Once you’ve agreed your bespoke kitchen design, you can leave the work to us. We arrange a skip to get rid of your old kitchen. We sort out the plumbing and electrics. We arrange the flooring, tiling and painting. And we clean your kitchen to deliver it to you in top-notch condition.
We manage your whole project, so you don’t need to worry about fitters arguing with plasterers about delays or other issues. We take full responsibility for your kitchen. That’s why we’re happy to offer you a 10-year guarantee.
Here’s how they measure your kitchen:
Using a laser measuring tool and diagonal assessments, we create an accurate plan of your space. We note down the location of services, measure the walls that aren’t straight and notice whether the floor is uneven. We craft a bespoke kitchen that fits perfectly.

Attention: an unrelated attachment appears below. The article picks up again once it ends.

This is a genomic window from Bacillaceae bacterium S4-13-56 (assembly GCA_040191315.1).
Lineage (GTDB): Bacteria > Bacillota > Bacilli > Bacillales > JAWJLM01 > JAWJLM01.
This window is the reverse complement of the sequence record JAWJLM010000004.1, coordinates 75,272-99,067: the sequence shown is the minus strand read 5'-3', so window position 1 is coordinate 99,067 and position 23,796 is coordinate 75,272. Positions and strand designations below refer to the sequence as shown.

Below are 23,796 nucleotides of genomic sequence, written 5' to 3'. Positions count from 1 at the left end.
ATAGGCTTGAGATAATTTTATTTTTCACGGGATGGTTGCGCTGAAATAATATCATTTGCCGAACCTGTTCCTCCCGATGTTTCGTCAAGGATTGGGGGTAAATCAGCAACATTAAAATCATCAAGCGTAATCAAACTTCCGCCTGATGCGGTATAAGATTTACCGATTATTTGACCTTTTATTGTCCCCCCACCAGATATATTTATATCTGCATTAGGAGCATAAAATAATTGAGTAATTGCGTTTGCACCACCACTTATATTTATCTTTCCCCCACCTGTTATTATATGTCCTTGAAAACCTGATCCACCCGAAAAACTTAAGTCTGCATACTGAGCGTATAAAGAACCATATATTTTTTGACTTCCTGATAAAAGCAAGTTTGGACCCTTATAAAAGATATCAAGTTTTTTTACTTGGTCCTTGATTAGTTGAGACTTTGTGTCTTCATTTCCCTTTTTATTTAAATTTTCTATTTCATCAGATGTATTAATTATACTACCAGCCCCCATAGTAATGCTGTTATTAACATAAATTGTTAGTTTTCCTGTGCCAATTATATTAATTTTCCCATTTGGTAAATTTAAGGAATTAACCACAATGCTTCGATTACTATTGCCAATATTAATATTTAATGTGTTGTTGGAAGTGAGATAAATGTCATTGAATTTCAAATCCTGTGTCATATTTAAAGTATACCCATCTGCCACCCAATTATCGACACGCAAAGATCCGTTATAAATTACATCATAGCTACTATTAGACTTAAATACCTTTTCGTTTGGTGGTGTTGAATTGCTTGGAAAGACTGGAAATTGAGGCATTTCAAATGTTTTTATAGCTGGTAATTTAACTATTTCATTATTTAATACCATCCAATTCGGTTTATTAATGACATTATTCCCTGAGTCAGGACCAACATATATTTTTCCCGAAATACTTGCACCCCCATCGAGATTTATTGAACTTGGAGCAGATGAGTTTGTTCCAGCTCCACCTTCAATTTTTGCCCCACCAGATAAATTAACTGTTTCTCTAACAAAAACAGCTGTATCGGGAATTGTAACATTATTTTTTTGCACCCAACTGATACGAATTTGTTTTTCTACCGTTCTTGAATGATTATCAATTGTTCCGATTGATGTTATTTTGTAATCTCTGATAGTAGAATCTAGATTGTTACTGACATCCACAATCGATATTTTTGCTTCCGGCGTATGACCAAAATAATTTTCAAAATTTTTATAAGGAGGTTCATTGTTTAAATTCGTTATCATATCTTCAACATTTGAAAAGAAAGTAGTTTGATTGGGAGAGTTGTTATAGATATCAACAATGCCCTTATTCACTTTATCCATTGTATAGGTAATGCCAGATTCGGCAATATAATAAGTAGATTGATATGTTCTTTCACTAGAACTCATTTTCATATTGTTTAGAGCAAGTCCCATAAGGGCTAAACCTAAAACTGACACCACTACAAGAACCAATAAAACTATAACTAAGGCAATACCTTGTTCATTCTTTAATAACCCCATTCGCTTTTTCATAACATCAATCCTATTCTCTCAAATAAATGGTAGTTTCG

To assess the natural light in your kitchen, we measure your windows and use a compass to check directions. If your kitchen is north facing, for instance, consider a granite worktop in an autumnal colour to make your kitchen feel warmer. If your windows are small, think about a glass back panel to reflect the light flowing into your kitchen – it makes your interior brighter.
Details add sparkle and passion to your content, and details also boosts your credibility. They make you sound like an expert.
But do people want to read long content full of fascinating details?
You might have heard the scary facts …
… that on the average web page, users read “at most 28% of the words” (source)
… and that “79 percent of our test users always scanned any new page they came across” (source).